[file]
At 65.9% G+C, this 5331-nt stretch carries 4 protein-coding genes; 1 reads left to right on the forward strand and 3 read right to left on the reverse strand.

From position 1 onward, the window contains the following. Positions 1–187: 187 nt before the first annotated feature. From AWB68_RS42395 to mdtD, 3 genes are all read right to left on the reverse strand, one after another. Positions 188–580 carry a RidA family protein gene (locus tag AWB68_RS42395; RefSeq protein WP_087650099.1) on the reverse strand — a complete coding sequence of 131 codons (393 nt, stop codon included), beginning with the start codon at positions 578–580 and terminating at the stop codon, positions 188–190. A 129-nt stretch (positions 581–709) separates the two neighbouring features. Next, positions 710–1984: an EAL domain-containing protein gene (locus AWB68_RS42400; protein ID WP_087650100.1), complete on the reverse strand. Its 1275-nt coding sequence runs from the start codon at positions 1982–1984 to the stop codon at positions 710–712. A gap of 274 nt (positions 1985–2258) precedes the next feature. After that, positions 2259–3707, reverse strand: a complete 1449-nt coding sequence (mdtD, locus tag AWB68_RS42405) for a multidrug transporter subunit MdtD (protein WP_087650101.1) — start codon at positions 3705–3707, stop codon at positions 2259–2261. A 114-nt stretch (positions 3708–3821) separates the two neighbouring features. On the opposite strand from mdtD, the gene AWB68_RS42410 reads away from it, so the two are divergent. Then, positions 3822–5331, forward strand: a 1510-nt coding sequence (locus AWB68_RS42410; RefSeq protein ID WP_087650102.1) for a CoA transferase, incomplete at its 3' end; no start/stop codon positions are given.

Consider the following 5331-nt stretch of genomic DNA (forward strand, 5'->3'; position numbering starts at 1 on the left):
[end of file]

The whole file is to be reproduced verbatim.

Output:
At 65.9% G+C, this 5331-nt stretch carries 4 protein-coding genes; 1 reads left to right on the forward strand and 3 read right to left on the reverse strand.

From position 1 onward, the window contains the following. Positions 1–187: 187 nt before the first annotated feature. From AWB68_RS42395 to mdtD, 3 genes are all read right to left on the reverse strand, one after another. Positions 188–580 carry a RidA family protein gene (locus tag AWB68_RS42395; RefSeq protein WP_087650099.1) on the reverse strand — a complete coding sequence of 131 codons (393 nt, stop codon included), beginning with the start codon at positions 578–580 and terminating at the stop codon, positions 188–190. A 129-nt stretch (positions 581–709) separates the two neighbouring features. Next, positions 710–1984: an EAL domain-containing protein gene (locus AWB68_RS42400; protein ID WP_087650100.1), complete on the reverse strand. Its 1275-nt coding sequence runs from the start codon at positions 1982–1984 to the stop codon at positions 710–712. A gap of 274 nt (positions 1985–2258) precedes the next feature. After that, positions 2259–3707, reverse strand: a complete 1449-nt coding sequence (mdtD, locus tag AWB68_RS42405) for a multidrug transporter subunit MdtD (protein WP_087650101.1) — start codon at positions 3705–3707, stop codon at positions 2259–2261. A 114-nt stretch (positions 3708–3821) separates the two neighbouring features. On the opposite strand from mdtD, the gene AWB68_RS42410 reads away from it, so the two are divergent. Then, positions 3822–5331, forward strand: a 1510-nt coding sequence (locus AWB68_RS42410; RefSeq protein ID WP_087650102.1) for a CoA transferase, incomplete at its 3' end; no start/stop codon positions are given.

Consider the following 5331-nt stretch of genomic DNA (forward strand, 5'->3'; position numbering starts at 1 on the left):